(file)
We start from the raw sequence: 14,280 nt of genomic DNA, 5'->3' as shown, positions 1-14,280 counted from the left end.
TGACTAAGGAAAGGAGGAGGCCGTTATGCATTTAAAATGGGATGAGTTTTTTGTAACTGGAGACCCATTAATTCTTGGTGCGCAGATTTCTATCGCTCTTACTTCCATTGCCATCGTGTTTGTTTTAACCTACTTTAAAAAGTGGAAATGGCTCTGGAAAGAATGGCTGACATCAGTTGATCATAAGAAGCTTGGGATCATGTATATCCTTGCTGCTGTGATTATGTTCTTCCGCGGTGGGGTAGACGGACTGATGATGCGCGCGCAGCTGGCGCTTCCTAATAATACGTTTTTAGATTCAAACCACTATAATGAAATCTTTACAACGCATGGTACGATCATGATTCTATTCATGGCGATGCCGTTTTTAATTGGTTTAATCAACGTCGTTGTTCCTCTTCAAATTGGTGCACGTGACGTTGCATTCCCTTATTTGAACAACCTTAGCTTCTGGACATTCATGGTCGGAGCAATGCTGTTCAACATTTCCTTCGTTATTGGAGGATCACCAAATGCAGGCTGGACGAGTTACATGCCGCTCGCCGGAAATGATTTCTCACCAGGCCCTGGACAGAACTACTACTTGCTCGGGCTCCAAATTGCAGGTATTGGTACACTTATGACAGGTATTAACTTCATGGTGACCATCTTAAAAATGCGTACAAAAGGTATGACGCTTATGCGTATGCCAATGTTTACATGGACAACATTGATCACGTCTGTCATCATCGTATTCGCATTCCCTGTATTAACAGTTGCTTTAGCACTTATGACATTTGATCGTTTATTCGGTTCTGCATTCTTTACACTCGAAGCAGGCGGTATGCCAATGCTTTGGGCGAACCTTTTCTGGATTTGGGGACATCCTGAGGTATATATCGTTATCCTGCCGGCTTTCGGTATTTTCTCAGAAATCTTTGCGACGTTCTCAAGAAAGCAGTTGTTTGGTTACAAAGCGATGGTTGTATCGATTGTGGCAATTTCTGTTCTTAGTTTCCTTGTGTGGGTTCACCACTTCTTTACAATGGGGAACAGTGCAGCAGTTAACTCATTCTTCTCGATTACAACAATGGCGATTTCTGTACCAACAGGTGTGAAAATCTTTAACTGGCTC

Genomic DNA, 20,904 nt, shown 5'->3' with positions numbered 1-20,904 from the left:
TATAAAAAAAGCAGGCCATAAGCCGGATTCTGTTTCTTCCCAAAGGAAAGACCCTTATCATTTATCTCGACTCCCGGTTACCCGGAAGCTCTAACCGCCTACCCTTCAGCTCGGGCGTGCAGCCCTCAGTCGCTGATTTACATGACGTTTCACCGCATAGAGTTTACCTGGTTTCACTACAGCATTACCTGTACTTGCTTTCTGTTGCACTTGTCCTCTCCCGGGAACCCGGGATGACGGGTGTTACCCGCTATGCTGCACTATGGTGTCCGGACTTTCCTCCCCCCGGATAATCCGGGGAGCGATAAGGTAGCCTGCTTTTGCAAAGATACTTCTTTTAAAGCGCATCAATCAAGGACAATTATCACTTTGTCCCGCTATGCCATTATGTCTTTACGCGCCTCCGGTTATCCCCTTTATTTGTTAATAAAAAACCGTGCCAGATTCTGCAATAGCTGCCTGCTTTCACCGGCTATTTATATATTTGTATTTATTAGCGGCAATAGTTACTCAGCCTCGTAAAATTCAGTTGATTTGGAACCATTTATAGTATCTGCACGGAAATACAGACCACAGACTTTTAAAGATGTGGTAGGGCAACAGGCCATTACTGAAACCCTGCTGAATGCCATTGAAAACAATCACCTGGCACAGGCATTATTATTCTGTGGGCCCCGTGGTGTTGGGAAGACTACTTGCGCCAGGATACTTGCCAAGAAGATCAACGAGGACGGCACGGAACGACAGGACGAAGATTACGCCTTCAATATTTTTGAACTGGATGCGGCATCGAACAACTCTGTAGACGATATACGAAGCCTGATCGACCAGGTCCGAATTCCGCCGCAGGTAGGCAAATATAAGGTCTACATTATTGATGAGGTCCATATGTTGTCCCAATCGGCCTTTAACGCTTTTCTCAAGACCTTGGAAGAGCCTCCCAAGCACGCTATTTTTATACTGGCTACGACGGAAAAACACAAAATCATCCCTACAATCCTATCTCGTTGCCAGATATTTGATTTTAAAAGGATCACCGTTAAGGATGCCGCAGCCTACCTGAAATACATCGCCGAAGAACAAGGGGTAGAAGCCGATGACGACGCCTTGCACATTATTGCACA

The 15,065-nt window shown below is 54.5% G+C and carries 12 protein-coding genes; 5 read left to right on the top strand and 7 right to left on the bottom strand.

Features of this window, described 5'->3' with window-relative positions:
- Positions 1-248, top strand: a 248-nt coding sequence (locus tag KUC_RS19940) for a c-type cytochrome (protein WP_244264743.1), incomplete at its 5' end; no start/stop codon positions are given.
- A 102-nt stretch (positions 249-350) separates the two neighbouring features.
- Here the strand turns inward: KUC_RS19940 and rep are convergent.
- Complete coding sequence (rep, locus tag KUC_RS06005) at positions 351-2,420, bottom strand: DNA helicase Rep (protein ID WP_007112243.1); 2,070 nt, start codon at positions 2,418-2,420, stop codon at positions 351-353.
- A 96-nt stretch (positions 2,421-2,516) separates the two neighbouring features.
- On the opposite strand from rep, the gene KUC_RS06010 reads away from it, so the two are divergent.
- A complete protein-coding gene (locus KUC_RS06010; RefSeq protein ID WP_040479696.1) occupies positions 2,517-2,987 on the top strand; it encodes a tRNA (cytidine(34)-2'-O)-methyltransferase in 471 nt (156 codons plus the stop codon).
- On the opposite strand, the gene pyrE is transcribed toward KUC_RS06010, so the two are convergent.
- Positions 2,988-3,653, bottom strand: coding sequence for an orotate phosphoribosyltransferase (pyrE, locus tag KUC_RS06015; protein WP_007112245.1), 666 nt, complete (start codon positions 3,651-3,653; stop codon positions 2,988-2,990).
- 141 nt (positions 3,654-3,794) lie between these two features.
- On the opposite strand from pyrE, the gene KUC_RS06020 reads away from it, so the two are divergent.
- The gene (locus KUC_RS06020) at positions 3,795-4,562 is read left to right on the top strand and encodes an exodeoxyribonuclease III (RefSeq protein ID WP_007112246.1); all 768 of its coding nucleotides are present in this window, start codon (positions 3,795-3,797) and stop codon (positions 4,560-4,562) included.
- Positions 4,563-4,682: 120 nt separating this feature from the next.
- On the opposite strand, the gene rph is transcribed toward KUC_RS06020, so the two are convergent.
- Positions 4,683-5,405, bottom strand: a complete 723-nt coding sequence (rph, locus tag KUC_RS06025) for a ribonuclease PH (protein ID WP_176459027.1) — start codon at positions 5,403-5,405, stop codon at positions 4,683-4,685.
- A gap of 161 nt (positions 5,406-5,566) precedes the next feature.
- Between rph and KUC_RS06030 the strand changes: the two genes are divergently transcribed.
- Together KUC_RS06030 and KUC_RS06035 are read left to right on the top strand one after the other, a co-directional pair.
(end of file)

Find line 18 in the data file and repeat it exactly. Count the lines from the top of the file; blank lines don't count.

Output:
- The gene (locus KUC_RS06020) at positions 3,795-4,562 is read left to right on the top strand and encodes an exodeoxyribonuclease III (RefSeq protein ID WP_007112246.1); all 768 of its coding nucleotides are present in this window, start codon (positions 3,795-3,797) and stop codon (positions 4,560-4,562) included.